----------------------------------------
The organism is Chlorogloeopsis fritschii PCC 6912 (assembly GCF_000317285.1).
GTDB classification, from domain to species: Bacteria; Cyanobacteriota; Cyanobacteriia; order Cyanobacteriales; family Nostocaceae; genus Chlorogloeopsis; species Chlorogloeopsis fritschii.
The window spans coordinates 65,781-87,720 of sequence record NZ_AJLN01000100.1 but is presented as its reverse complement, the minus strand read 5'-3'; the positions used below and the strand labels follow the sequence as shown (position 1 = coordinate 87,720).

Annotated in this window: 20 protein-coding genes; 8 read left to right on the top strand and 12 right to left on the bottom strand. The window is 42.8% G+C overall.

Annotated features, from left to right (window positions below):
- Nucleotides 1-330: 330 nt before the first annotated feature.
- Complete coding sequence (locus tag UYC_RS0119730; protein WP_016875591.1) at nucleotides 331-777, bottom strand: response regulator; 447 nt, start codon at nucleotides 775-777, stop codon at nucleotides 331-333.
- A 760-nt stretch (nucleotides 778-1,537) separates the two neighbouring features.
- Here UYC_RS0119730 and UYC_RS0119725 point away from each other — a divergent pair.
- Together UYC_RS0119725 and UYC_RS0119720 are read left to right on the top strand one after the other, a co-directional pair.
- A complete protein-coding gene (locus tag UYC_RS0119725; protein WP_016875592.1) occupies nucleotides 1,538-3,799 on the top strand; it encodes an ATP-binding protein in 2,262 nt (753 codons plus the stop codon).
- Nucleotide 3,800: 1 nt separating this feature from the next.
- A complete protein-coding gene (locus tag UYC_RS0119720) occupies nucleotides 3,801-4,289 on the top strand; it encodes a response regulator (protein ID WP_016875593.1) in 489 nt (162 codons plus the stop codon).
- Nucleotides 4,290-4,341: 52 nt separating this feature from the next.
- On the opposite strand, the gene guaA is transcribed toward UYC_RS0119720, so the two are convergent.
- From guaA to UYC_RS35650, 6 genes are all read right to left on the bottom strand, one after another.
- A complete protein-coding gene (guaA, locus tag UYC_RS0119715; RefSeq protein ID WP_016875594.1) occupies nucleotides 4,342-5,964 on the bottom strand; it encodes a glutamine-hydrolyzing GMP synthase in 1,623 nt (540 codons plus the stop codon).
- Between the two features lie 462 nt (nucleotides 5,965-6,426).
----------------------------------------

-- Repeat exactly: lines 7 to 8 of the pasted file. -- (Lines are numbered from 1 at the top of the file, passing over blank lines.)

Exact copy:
- Complete coding sequence (locus tag UYC_RS0119730; protein WP_016875591.1) at nucleotides 331-777, bottom strand: response regulator; 447 nt, start codon at nucleotides 775-777, stop codon at nucleotides 331-333.
- A 760-nt stretch (nucleotides 778-1,537) separates the two neighbouring features.